Left Coast Voices

"I would hurl words into the darkness and wait for an echo. If an echo sounded, no matter how faintly, I would send other words to tell, to march, to fight." Richard Wright, American Hunger

Archive for the tag “sharks”

A Rude Intrusion

During our trip to New Orleans we had a day of storms that prevented us from working. We took advantage of the time, frustrating though it was, to visit the Audubon Aquarium of the Americas.

Walking around the incredible displays, watching the otters, seals, penguins, sharks and albino alligator, I imagined sharing this with my boys and how much they would enjoy it. My frustration for not being able to work (we were extremely motivated having come all this way from San Francisco), coupled with seeing all these eager parents showing their kids some nature, while mine were thousands of miles away, began to rise.

My highlight!Since there was little point taking my frustration out on either the weather or these families, I needed to direct it on something else…I got my wish.

I was drawn to the section about the wetlands. On this trip, I have learned that the disappearing bayou had served as a natural defense to surge water, what essentially destroyed much of New Orleans. For a great documentary on this, check out Hurricane on the Bayou. Had we taken care of this beautiful natural ecosystem, it would have protected the people of NOLA from a Category 5 hurricane.

And in case you are wondering, we are still destroying the wetlands, as incredibly an area the size of a football field is vanishing every 38 minutes.

Back to the aquarium and I discover that the wetlands and ocean ecosystem presentation is sponsored by several huge multinational oil corporations, including my old nemeses – British Petroleum – who famously tried their best to silence Left Coast Voices and others who weren’t impressed by their spewing oil into the Gulf Coast.

I browsed through their presentation that firmly told children how important the contribution of the oil companies are to the area, how they are courageously fighting pollution and ensuring the energy needs for the next generation.

There is a great Yiddish word – Chutzpah! It means audaciously outrageous – but chutzpah just says it better (for best results focus on the ch and bring up all the phlegm you can manage). This is the Jewish People’s gift to the world!

I cannot believe that BP and its friends would dare to put such an exhibit in New Orleans, when it has ruined the lives of many of the people who come to the aquarium – actually they probably don’t, since they most likely can’t afford to pay the admission into the place.

The Audubon Aquarium of the Americas claims to be an educational institution for primarily young people. So why does it allow the rich, multinational corporations to rewrite history on its premises? Doesn’t it understand the legitimacy it is giving the oil companies by allowing them to tell their story under their auspices?   

The answer is, of course, money. I am sure that BP paid more than 40 pieces of silver, but the value of the transaction hasn’t changed in 2,000 years. Planet Earth, however, has, and dangerously so.

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Alon Shalev is the author of The Accidental Activist and A Gardener’s Tale. He is the Executive Director of the San Francisco Hillel Foundation, a non-profit that provides spiritual and social justice opportunities to Jewish students in the Bay Area. More on Alon Shalev at http://www.alonshalev.com/ and on Twitter (@alonshalevsf).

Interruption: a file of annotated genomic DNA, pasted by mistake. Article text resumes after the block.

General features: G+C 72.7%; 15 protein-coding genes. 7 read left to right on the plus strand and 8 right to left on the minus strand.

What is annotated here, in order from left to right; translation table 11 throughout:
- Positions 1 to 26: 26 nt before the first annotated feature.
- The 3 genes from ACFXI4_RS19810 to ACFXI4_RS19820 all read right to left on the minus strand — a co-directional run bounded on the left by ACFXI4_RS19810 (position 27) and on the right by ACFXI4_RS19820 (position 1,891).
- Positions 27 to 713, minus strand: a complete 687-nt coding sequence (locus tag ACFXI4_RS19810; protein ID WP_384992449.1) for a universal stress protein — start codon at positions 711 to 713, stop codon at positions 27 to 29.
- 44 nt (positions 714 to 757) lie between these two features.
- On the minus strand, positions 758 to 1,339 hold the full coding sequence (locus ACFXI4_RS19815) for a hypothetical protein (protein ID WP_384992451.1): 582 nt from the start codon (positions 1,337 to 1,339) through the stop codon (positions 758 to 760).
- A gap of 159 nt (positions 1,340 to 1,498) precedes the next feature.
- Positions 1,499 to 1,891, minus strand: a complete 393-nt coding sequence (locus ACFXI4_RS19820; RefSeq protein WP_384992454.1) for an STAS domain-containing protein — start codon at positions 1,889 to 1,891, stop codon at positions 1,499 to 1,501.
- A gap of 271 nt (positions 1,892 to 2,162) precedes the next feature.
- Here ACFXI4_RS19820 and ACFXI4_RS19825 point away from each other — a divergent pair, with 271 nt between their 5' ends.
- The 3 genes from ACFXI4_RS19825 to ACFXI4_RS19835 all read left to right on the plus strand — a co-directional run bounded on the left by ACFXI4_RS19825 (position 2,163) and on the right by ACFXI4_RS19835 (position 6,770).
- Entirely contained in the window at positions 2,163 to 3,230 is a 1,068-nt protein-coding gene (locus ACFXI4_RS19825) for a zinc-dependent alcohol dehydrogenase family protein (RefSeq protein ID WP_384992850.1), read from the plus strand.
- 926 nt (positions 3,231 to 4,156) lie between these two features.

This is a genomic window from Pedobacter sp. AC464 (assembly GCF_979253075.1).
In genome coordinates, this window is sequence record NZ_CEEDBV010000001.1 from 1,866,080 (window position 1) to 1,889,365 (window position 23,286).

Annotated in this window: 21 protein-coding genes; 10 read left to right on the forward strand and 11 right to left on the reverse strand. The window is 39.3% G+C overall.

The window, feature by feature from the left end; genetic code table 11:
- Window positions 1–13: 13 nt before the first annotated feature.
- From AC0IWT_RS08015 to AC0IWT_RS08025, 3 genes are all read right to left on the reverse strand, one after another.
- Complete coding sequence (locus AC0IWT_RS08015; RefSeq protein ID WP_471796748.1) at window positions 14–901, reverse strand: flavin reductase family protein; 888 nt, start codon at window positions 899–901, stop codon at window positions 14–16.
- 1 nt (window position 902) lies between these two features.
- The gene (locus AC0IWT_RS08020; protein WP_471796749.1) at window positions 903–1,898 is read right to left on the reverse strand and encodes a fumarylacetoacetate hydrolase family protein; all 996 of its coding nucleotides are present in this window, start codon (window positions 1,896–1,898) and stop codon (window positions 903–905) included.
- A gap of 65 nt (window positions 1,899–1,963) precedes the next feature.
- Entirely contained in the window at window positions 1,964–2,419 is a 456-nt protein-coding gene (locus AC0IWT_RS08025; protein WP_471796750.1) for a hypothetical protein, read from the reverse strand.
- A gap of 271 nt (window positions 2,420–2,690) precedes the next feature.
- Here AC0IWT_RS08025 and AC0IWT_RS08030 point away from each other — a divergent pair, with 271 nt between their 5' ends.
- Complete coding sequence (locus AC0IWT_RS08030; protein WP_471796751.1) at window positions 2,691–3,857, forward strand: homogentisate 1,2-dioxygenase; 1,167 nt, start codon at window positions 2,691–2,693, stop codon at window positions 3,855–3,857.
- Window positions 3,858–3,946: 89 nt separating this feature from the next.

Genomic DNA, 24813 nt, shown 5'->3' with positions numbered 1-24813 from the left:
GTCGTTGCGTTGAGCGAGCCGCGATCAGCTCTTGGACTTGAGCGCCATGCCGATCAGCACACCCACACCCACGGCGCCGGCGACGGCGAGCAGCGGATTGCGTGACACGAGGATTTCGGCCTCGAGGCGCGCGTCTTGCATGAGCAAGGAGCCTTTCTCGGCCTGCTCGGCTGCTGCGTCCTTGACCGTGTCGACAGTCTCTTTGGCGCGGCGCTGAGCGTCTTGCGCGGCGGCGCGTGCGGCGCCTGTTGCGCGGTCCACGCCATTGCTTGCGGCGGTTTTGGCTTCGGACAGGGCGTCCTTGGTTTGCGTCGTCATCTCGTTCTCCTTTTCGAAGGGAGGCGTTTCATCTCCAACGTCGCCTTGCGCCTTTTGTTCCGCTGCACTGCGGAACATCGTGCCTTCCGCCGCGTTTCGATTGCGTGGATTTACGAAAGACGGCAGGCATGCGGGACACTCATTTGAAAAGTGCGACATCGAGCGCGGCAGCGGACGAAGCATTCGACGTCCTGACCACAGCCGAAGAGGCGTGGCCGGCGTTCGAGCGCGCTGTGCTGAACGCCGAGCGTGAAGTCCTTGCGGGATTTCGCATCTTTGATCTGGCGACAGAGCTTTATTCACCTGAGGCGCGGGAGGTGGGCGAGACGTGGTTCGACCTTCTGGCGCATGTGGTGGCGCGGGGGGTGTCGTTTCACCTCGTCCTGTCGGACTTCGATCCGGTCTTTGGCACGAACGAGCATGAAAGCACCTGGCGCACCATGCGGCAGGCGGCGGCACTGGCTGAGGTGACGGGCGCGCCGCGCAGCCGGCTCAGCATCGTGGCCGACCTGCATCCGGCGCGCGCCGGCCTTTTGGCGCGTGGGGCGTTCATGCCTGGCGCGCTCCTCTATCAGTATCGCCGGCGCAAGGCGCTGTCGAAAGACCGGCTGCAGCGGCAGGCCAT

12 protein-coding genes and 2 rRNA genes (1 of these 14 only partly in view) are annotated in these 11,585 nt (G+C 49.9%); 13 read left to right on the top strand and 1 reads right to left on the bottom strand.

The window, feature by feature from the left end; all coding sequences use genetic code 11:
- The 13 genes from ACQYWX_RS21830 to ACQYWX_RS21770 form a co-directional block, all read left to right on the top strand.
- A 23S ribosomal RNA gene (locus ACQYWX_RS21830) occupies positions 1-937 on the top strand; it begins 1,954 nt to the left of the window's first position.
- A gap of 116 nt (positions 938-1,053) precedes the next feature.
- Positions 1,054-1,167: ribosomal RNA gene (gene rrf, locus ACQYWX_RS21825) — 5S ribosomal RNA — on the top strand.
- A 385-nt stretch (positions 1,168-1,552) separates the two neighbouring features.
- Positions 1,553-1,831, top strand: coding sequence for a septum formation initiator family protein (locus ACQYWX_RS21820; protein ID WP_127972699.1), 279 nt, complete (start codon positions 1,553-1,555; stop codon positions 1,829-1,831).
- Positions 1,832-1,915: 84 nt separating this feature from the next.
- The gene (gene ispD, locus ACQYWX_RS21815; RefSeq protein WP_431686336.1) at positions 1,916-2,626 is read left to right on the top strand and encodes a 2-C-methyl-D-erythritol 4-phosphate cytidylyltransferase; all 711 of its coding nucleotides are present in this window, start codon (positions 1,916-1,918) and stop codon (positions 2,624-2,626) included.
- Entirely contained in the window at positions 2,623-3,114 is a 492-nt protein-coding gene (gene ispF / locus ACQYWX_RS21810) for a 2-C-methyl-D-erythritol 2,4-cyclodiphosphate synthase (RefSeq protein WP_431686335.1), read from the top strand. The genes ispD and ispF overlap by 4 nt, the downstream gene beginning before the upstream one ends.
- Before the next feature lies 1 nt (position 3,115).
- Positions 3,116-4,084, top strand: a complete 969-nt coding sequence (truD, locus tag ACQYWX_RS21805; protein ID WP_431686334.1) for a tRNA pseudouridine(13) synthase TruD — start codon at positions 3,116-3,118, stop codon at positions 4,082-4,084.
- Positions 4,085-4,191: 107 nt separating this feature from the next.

When Leaders Become Human

On Friday I wrote about the decision by German Chancellor Angela Merkel and her government to rescind a recent decision to develop their nuclear power policy and instead to wean their country from such a dangerous source of energy. This U-turn was made in the wake of Japan’s crippling nuclear crises following the earthquake and subsequent tsunami.

Angela Merkel, Chancellor of Germany

My blog post soon went on to talk about the issue of nuclear power, but lost in there was the recognition of a leader who, upon seeing factors that would change her decision, decided to come out and admit that her previous decision was wrong.

I want to applaud such action and suggest that, far from suggesting that this illustrates weakness, such a leader shows credibility and a clear desire to put the welfare of her country above all.

My wife tells of how she hardly knew anything of President Clinton prior to his election victory (she was living overseas). She watched a press conference on his first day. When asked about a specific issue of foreign policy, he turned to the reporter and admitted that he didn’t know enough on the issue to discuss it. He promised to prep and have an answer ready.

You don't need to know everything if you can play the sax!

The right-wing press enjoyed using this to suggest that he wasn’t prepared to be President. My wife, on the other hand, tells how she was impressed by his honesty.

A leader doesn’t have to get it right all the time. S/he should be able to assess  new factors and change direction just as a ship’s captain changes his route when the weather conditions dictate. Most impressive is that extra ounce of courage needed to admit it to the public and expose yourself to the media sharks.

A tip of the hat to you, Chancellor Merkel.

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Alon Shalev is the author of The Accidental Activist (now available on Kindle) and A Gardener’s Tale. He is the Executive Director of the San Francisco Hillel Foundation, a non-profit that provides spiritual and social justice opportunities to Jewish students in the Bay Area. More on Alon Shalev at http://www.alonshalev.com/and on Twitter (#alonshalevsf).

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